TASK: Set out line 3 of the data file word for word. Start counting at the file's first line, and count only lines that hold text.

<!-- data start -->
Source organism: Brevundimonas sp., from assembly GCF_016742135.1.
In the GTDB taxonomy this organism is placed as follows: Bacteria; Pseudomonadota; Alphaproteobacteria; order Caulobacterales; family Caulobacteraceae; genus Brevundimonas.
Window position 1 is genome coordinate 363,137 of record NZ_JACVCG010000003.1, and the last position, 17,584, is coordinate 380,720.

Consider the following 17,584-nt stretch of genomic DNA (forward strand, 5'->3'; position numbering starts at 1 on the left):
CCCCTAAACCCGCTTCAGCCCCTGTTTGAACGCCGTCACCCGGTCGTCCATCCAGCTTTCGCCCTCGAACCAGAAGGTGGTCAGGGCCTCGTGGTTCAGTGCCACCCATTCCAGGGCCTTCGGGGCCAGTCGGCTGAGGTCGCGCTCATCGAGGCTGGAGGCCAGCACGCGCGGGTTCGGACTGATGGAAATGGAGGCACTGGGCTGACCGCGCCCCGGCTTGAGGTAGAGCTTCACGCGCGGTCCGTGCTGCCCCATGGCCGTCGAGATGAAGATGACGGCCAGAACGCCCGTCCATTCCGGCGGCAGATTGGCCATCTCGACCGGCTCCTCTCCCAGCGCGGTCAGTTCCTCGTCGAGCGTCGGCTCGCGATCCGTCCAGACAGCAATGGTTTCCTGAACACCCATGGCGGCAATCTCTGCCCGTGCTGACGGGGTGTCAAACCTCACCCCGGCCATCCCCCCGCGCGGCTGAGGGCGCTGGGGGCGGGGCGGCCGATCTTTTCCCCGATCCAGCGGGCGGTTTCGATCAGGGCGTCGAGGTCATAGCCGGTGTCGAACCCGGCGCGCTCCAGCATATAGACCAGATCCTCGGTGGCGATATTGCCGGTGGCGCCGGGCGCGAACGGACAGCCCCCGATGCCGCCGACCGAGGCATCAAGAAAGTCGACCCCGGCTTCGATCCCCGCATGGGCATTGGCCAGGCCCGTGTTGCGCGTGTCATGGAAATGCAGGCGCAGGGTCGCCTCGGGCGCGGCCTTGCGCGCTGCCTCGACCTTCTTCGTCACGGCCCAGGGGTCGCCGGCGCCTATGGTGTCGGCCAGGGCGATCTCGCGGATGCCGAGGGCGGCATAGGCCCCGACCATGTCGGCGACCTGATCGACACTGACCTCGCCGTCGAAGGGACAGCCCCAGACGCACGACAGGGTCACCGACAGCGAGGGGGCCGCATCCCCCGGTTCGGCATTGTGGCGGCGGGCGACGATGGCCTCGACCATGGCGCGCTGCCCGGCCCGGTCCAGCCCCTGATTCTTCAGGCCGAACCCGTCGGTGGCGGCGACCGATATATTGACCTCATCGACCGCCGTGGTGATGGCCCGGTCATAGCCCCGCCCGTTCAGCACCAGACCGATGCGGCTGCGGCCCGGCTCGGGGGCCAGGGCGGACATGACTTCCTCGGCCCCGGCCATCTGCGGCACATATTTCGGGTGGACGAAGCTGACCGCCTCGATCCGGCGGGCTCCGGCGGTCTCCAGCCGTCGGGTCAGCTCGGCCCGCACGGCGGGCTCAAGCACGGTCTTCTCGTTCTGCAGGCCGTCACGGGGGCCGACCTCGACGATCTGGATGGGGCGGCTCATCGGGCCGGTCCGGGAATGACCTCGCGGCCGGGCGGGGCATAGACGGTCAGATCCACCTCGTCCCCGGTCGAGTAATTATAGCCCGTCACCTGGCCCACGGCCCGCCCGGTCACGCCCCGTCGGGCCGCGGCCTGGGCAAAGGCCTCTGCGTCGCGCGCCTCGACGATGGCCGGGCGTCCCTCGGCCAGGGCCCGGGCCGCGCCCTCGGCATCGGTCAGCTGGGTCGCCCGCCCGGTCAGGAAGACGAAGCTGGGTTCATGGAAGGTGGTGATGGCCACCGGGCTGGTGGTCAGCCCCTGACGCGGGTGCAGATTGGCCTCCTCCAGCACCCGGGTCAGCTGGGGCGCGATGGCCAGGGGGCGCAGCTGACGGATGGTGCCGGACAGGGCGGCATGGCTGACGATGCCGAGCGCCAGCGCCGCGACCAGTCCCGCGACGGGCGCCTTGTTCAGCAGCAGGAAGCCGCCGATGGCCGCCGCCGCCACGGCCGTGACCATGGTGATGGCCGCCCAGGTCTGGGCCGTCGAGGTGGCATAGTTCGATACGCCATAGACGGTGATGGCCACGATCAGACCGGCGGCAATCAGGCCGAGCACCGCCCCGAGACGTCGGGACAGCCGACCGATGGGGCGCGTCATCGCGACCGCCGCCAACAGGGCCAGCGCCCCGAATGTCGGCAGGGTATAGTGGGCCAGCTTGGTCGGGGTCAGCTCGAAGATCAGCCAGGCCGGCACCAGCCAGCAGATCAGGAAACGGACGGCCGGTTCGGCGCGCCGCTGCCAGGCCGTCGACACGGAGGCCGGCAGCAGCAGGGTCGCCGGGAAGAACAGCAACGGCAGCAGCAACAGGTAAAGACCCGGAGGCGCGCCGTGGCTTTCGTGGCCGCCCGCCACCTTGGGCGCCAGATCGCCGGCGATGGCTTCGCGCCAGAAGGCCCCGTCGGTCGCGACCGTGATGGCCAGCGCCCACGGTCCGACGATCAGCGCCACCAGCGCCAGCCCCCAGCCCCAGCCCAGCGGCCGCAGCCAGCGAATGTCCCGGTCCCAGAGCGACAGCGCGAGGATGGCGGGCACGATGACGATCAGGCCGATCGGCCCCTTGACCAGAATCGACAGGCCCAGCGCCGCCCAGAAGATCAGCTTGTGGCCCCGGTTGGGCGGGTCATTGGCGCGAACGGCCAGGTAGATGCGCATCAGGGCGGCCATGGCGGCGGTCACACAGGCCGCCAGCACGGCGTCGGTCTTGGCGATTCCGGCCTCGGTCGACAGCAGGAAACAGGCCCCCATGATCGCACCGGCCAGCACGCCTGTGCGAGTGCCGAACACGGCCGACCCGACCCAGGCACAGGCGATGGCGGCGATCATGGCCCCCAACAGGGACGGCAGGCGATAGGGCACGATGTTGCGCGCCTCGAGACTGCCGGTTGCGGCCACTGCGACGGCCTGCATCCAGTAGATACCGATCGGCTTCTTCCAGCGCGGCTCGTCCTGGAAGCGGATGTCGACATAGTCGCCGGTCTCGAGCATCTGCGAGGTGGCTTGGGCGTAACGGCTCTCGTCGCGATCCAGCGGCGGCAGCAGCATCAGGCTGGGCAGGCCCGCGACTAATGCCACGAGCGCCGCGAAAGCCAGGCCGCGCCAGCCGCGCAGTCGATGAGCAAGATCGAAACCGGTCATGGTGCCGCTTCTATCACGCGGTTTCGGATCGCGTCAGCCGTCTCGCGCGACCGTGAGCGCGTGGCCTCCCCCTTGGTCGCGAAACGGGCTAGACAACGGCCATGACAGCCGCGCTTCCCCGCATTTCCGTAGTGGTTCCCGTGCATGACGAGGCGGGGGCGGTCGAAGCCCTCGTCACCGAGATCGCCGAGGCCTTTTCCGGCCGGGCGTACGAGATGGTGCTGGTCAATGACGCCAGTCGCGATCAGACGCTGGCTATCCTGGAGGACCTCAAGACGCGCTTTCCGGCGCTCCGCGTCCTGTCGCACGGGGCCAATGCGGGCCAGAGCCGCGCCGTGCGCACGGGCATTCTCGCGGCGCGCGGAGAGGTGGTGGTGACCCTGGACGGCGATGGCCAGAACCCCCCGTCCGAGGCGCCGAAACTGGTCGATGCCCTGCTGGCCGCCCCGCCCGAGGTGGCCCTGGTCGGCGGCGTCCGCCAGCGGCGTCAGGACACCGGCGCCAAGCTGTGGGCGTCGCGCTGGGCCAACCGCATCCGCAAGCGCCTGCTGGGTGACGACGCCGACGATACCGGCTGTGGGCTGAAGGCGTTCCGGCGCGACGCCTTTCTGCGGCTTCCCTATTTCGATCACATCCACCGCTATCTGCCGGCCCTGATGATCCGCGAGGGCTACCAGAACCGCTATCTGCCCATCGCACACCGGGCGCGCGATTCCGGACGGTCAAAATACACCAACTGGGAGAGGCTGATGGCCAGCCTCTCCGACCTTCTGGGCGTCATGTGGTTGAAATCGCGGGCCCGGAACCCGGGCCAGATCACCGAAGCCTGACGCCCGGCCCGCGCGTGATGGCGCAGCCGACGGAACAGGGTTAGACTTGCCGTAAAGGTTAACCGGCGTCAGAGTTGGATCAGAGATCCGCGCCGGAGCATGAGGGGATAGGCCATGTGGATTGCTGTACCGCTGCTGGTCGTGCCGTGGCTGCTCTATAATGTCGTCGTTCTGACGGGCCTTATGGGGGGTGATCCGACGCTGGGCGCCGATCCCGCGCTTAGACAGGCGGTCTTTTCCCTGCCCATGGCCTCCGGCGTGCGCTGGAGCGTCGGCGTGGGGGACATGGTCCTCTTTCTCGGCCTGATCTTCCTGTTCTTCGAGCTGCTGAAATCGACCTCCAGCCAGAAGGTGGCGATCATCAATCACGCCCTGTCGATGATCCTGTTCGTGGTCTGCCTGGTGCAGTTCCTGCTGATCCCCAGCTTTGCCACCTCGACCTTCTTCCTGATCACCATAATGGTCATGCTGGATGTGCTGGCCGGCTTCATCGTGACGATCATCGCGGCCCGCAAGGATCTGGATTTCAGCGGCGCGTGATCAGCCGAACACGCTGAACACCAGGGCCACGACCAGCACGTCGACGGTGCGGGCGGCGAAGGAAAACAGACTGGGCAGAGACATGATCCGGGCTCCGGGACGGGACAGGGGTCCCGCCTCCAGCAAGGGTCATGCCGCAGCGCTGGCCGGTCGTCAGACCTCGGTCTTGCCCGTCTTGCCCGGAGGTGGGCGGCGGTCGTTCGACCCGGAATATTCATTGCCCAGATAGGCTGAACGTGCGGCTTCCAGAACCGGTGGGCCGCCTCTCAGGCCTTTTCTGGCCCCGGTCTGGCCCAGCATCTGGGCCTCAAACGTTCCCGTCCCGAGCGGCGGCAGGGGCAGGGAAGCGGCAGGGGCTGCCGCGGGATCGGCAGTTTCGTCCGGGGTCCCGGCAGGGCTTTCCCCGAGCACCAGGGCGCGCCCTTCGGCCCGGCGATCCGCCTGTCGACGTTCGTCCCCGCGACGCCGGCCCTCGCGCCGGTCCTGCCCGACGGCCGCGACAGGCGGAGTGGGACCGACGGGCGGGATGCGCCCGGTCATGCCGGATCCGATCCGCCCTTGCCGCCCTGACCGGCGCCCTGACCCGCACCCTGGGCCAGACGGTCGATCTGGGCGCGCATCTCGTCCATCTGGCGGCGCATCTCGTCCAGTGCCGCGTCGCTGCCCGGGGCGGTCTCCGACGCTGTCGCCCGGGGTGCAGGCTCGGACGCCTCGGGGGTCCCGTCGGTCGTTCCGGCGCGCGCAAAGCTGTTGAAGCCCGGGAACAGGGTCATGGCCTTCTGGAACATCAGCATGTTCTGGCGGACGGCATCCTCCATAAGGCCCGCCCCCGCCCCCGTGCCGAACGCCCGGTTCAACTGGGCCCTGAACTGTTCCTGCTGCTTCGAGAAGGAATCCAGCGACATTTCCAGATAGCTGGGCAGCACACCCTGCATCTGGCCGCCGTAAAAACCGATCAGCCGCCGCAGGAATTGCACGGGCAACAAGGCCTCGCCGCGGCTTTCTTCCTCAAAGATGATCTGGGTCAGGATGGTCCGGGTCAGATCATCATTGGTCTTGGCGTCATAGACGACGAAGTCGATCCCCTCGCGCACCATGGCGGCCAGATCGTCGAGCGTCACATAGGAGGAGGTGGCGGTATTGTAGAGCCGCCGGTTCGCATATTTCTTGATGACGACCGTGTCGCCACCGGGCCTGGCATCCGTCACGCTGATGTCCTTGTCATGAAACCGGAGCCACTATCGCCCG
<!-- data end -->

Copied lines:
Window position 1 is genome coordinate 363,137 of record NZ_JACVCG010000003.1, and the last position, 17,584, is coordinate 380,720.